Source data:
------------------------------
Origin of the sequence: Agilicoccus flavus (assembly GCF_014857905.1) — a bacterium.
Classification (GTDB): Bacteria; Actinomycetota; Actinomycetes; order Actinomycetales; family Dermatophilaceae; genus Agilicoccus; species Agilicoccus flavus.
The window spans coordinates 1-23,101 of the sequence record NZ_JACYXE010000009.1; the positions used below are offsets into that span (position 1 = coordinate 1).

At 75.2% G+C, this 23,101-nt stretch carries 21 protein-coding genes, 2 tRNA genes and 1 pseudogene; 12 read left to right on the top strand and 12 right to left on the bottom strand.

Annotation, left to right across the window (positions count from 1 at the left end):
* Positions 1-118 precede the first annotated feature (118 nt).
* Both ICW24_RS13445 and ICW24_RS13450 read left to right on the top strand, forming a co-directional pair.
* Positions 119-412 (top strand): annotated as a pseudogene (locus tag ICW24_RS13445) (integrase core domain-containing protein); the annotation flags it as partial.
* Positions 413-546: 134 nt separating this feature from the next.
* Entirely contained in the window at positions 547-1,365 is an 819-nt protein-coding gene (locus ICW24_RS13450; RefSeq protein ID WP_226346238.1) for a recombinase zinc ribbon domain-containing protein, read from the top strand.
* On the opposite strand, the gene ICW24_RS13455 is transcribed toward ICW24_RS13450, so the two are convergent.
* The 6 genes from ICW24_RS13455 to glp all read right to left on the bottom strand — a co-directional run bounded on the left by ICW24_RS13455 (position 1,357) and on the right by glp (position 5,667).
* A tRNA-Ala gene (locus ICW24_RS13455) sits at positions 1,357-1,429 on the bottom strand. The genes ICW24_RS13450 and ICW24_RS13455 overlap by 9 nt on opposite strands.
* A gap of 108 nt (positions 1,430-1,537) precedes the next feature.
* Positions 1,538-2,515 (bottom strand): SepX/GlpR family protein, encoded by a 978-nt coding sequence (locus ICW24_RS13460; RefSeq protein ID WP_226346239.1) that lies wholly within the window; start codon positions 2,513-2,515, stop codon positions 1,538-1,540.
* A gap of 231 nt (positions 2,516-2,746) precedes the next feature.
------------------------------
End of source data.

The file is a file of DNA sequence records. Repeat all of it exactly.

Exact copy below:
Origin of the sequence: Agilicoccus flavus (assembly GCF_014857905.1) — a bacterium.
Classification (GTDB): Bacteria; Actinomycetota; Actinomycetes; order Actinomycetales; family Dermatophilaceae; genus Agilicoccus; species Agilicoccus flavus.
The window spans coordinates 1-23,101 of the sequence record NZ_JACYXE010000009.1; the positions used below are offsets into that span (position 1 = coordinate 1).

At 75.2% G+C, this 23,101-nt stretch carries 21 protein-coding genes, 2 tRNA genes and 1 pseudogene; 12 read left to right on the top strand and 12 right to left on the bottom strand.

Annotation, left to right across the window (positions count from 1 at the left end):
* Positions 1-118 precede the first annotated feature (118 nt).
* Both ICW24_RS13445 and ICW24_RS13450 read left to right on the top strand, forming a co-directional pair.
* Positions 119-412 (top strand): annotated as a pseudogene (locus tag ICW24_RS13445) (integrase core domain-containing protein); the annotation flags it as partial.
* Positions 413-546: 134 nt separating this feature from the next.
* Entirely contained in the window at positions 547-1,365 is an 819-nt protein-coding gene (locus ICW24_RS13450; RefSeq protein ID WP_226346238.1) for a recombinase zinc ribbon domain-containing protein, read from the top strand.
* On the opposite strand, the gene ICW24_RS13455 is transcribed toward ICW24_RS13450, so the two are convergent.
* The 6 genes from ICW24_RS13455 to glp all read right to left on the bottom strand — a co-directional run bounded on the left by ICW24_RS13455 (position 1,357) and on the right by glp (position 5,667).
* A tRNA-Ala gene (locus ICW24_RS13455) sits at positions 1,357-1,429 on the bottom strand. The genes ICW24_RS13450 and ICW24_RS13455 overlap by 9 nt on opposite strands.
* A gap of 108 nt (positions 1,430-1,537) precedes the next feature.
* Positions 1,538-2,515 (bottom strand): SepX/GlpR family protein, encoded by a 978-nt coding sequence (locus ICW24_RS13460; RefSeq protein ID WP_226346239.1) that lies wholly within the window; start codon positions 2,513-2,515, stop codon positions 1,538-1,540.
* A gap of 231 nt (positions 2,516-2,746) precedes the next feature.